The face of fashion is constantly evolving to represent a more inclusive market. Today, the status quo is being challenged by Black and Brown faces and bodies of all shapes and sizes. Although the history of the fashion industry has been known to be heavily influenced by eurocentric beauty standards, the brave, the bold and the daring new generation is making a statement that can not be ignored. PATTERN has developed The 21st Century Model series to highlight the new, eccentric and representative faces of fashion’s future!
Katherin (Kat) McCain is no ordinary model, she is a beaming light of inspiration challenging outdated industry standards simply by being her unapologetic self. Using her social media presence to provide representation and spark conversations about self love and mental health, Kat has not only impacted the lives of others, she has also taught herself a valuable lesson: be proud of who you are! PATTERN had the chance to hear her story, as she talked about self worth and what it means to be a congenital amputee in the industry.
Khaila King: Tell me about yourself.
Kat Mccain: I value faith and family more than anything. I think the thing that I value the most is making a difference in other people’s lives and being a role model for girls that are younger than me, because that’s something that I never really had when I was growing up. I was born with one arm. I am a congenital amputee at the left elbow. I didn’t really have anyone to look up to and I never saw anyone that looked like me in the media. Now, I try to always be there for girls that are younger than me and I’ve connected with a lot of girls through social media. Every year I try to do different kinds of volunteering. I’ve struggled with eating disorders, depression and anxiety in the past so I’m also very open about that. I think it’s important to have those conversations so I participate in volunteering whether it’s with girls that have disabilities or things of that nature.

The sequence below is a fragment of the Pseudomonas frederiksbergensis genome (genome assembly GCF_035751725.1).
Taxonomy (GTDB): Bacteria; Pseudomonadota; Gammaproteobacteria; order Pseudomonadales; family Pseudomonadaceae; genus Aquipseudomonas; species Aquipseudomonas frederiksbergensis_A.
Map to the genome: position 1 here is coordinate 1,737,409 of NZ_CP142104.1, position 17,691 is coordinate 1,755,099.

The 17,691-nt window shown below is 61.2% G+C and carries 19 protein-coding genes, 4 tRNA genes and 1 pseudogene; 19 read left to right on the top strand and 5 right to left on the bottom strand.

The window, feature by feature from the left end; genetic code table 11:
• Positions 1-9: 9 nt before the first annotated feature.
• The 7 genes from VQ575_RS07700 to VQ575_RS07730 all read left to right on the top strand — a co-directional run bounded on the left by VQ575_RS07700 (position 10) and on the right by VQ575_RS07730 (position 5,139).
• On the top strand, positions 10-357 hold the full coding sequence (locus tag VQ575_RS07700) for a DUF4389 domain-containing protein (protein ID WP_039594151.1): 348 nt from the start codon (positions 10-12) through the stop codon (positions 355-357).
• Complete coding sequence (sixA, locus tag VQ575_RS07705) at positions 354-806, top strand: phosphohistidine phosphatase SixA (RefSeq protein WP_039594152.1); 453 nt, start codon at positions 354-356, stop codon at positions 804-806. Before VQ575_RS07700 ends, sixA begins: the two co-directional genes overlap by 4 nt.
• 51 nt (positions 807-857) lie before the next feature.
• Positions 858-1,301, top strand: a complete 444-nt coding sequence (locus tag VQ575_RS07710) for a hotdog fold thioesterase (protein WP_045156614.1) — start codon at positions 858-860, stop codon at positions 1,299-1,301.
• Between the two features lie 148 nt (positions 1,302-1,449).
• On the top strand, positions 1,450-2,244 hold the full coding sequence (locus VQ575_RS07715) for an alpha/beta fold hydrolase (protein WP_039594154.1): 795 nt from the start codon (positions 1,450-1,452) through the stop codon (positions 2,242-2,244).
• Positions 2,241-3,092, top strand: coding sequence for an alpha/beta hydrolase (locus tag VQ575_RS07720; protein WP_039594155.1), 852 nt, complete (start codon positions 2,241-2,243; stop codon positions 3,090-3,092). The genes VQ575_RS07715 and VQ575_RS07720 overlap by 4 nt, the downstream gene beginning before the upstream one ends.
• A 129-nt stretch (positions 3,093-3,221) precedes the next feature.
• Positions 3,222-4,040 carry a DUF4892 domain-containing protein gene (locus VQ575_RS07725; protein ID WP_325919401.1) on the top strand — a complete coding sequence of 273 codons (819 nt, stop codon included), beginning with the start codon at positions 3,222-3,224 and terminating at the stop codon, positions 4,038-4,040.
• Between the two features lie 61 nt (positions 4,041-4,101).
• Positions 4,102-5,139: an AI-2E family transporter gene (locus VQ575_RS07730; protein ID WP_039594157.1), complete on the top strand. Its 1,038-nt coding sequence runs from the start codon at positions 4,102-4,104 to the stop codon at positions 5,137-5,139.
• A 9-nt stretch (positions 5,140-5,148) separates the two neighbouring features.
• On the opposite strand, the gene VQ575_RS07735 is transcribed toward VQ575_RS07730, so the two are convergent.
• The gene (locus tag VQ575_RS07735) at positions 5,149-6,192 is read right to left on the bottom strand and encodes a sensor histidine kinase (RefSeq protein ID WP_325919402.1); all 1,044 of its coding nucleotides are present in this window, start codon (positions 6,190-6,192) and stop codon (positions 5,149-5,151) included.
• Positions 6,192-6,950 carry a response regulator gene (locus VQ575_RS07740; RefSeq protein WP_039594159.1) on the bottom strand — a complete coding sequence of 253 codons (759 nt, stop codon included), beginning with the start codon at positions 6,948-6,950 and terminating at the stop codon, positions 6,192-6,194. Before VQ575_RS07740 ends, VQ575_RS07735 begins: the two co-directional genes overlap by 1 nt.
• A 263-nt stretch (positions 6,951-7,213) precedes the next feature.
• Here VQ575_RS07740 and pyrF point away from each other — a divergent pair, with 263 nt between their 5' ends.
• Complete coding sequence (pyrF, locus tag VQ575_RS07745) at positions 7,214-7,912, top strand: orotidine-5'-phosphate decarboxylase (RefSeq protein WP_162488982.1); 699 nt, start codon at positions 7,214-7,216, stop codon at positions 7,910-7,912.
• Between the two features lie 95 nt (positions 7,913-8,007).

KK: How were you introduced to modeling?
KM: When I was in college a local clothing brand reached out to me. It was a local Instagram boutique and they wanted to diversify their brand. They loved that I had one arm and asked if I would be willing to model for them. I had never modeled for anything before, but I ended up modeling for this small clothing line that was about self love, because the brand really felt like I embodied that. From there I went on Model Mayhem and I connected with a bunch of photographers and models through that.
KK: Did you always see yourself as being a model? If not, why and what changed that?
KM: I’ve never seen myself as a model and it’s almost hard for me to admit that today. I’m shy about telling people that I’m a model. Today in 2020 you can see more diversity and more people becoming models, but when I grew up a model to me was someone who was way taller than me, skinnier than me, and blonde or whatever. Growing up I was told that I was pretty, but I was always told something along the lines of, “Oh, you’re really pretty, it’s too bad you’re disabled. It’s too bad you have that one ugly thing about you.” I never thought I was beautiful or worthy enough to be qualified for anything like modeling. I’ve only recently come to terms with the fact that it’s okay to be disabled or to say that I’m disabled, because I always thought that was a bad word and I didn’t want to describe myself like that. I would try to hide my arm in social situations so that it wouldn’t be the first thing that you would notice about me. I’ve had kids point at me and that was traumatizing growing up. What changed for me is that I found two people that are older than me that have one arm and are super successful. One was Sarah Heron and she’s actually a really close friend of mine now. She went on the bachelor in 2013, so that was the first time I saw anyone on TV that was like me. As far as modeling, I saw two models that were represented by normal modeling agencies and that blew my mind. One of my role models was Kelly Knox and she is signed to Milk Model Management which is huge. Here she is speaking out, saying, “I’m beautiful, I don’t have to hide myself,” and I was inspired by that. That changed the view I had of myself. Connecting with so many people on social media and knowing I can be there for the younger girls, has also made all the difference to me.
KK: Where do you believe the modeling industry is at in terms of diversity and representation on a local and a national level?